Qualcomm announced a pair of Snapdragon processors for midrange phones Monday night with what might be a tinge of embarrassment. Both include eight cores, a strategy derided by a senior Qualcomm exec two years ago as a dumb idea.
There’s nothing inherently wrong about the Snapdragon 617 and Snapdragon 430—two chips that, as their product designations imply, will be marketed as phones that are cheaper than the flagships housing the Snapdragon 820. Qualcomm also said Monday that the communications processor within the 820 will be known as the X12, supporting “4G+” connectivity with bandwidth up to 650Mbps down and 150Mbps up.
It’s just that in 2013, Qualcomm senior vice president Anand Chandrasekher called eight-core smartphone processors “dumb." Asked whether Qualcomm would follow Mediatek into the market with an 8-core chip, he replied, “We don’t do dumb things.”
Well Chandrasekher, that was then, this is now: Both the Snapdragon 617 and Snapdragon 430 both have octacore processors inside, company executives said.
Why this matters: Poor Chandrasekher was trying to make a point that simply adding cores was a dumb idea if they couldn’t be used cohesively. Now, however, the core count has become another metric of performance. With four major smartphone players—ARM, whose designs are used as is by smaller chip houses and adapted by others; Qualcomm; Samsung, and Apple—the competition is forcing vendors to do things they previously thought off-limits.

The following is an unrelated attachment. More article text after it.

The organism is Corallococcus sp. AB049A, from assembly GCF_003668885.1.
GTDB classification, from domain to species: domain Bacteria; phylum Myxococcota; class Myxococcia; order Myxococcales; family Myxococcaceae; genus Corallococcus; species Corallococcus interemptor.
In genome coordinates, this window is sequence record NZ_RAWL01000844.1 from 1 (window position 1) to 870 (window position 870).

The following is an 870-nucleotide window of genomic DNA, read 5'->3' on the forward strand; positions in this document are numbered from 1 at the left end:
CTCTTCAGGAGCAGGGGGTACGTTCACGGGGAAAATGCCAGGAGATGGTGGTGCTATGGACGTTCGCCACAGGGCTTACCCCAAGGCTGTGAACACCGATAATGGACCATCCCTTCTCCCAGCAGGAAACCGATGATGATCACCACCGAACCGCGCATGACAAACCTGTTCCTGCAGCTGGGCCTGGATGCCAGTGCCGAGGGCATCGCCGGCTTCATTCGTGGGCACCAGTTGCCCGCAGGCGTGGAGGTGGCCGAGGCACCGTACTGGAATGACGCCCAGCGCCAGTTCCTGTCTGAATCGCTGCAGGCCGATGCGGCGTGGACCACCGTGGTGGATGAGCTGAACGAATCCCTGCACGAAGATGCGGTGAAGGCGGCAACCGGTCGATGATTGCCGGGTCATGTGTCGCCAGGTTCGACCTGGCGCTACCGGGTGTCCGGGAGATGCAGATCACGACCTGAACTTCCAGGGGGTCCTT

Communication is the key, Qualcomm
The new Snapdragons will use an older ARM A53 core, not the new Kryo core that will be featured in the 820. So far, Qualcomm has said only that Kryo will be a quad-core chip running at speeds of up to 2.2GHz, on a 14-nm process.
Few details of the new Snapdragons were released, though both chips will include the Hexagon DSP for computational processing and always-on sensors. The 430, meanwhile, boasts a new Adreno 500 core but support for “just” 1080p displays, rather than the higher-resolution displays used by flagship devices. Commercial devices featuring the Snapdragon 430 are expected to be available in the second quarter of next year, Qualcomm said, while the 617 should be shipping in phones before the end of 2015.
Both chips also boast what Qualcomm calls QuickCharge 3.0, which halves the time to apply a full charge to phones that support it, versus QuickCharge 1.0. According to Mark Shedd, director of marketing for Qualcomm, QuickCharge 3.0 can increase or decrease the voltage in 200-millivolt increments, decreasing the wear and tear on the battery and increasing its lifespan. (It’s possible that phone makers will see this as another argument for sealed, unreplaceable batteries, however.)
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